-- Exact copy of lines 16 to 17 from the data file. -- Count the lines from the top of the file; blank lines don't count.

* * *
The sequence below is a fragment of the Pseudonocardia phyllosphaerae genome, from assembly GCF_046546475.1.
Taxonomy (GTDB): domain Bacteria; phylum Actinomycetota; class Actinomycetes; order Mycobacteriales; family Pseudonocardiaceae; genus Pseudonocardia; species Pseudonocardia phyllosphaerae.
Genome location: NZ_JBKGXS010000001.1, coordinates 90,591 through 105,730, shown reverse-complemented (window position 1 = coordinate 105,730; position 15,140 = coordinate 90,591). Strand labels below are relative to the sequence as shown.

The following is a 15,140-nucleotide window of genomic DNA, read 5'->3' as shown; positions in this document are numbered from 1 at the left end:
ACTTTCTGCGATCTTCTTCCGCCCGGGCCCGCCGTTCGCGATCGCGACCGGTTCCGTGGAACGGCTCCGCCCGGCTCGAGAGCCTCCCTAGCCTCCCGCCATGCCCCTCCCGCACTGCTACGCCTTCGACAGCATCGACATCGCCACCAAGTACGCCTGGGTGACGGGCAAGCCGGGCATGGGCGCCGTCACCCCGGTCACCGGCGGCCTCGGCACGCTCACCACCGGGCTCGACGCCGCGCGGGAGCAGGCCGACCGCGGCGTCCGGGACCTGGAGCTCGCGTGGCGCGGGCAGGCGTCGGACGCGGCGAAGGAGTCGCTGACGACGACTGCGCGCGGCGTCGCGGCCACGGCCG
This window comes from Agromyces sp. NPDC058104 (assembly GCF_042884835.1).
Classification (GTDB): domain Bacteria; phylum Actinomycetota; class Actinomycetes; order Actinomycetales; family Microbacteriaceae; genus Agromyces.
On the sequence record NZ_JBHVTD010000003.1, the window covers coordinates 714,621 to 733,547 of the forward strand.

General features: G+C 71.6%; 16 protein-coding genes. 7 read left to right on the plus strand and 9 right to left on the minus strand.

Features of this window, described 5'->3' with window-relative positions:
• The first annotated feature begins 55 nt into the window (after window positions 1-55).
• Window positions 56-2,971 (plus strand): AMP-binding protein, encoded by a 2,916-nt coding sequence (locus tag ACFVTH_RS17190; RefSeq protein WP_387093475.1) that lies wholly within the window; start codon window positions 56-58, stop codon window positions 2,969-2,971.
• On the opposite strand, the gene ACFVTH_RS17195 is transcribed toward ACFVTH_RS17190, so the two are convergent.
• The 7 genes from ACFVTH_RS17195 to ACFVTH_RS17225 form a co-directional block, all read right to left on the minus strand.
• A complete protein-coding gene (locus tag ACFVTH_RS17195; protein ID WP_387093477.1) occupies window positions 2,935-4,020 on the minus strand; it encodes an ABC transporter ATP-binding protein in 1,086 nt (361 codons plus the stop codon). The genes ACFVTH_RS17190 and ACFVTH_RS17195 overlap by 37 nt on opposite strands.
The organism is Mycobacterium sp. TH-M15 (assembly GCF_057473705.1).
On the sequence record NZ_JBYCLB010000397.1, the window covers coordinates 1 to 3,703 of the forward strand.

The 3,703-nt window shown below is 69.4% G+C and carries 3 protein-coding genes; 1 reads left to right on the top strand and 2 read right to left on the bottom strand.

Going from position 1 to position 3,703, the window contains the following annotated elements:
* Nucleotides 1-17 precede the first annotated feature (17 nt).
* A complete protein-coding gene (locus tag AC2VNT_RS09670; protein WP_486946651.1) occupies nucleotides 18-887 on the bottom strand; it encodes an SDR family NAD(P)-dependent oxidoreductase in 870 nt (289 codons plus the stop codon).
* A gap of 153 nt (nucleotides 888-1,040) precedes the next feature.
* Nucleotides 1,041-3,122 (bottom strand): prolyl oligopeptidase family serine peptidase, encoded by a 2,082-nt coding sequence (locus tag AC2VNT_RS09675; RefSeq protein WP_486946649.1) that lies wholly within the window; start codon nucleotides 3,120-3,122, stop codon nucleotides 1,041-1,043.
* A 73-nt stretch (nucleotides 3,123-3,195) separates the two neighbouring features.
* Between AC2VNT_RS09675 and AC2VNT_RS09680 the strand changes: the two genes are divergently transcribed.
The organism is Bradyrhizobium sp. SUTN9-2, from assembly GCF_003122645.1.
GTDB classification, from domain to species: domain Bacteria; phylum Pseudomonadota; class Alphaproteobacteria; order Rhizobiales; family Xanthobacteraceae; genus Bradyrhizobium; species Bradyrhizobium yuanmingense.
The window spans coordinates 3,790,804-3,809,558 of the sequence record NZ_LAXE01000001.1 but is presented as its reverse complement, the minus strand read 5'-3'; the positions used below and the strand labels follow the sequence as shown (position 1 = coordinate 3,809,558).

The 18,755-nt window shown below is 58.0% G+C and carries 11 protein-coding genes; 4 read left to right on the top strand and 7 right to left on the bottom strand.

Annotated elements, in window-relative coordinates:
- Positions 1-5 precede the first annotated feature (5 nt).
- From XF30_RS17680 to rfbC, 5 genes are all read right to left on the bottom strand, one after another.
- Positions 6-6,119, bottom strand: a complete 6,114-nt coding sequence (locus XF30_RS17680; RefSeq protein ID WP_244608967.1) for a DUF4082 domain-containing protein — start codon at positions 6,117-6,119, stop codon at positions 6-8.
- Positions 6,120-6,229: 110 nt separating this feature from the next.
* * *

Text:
The organism is Mycobacterium sp. TH-M15 (assembly GCF_057473705.1).
On the sequence record NZ_JBYCLB010000397.1, the window covers coordinates 1 to 3,703 of the forward strand.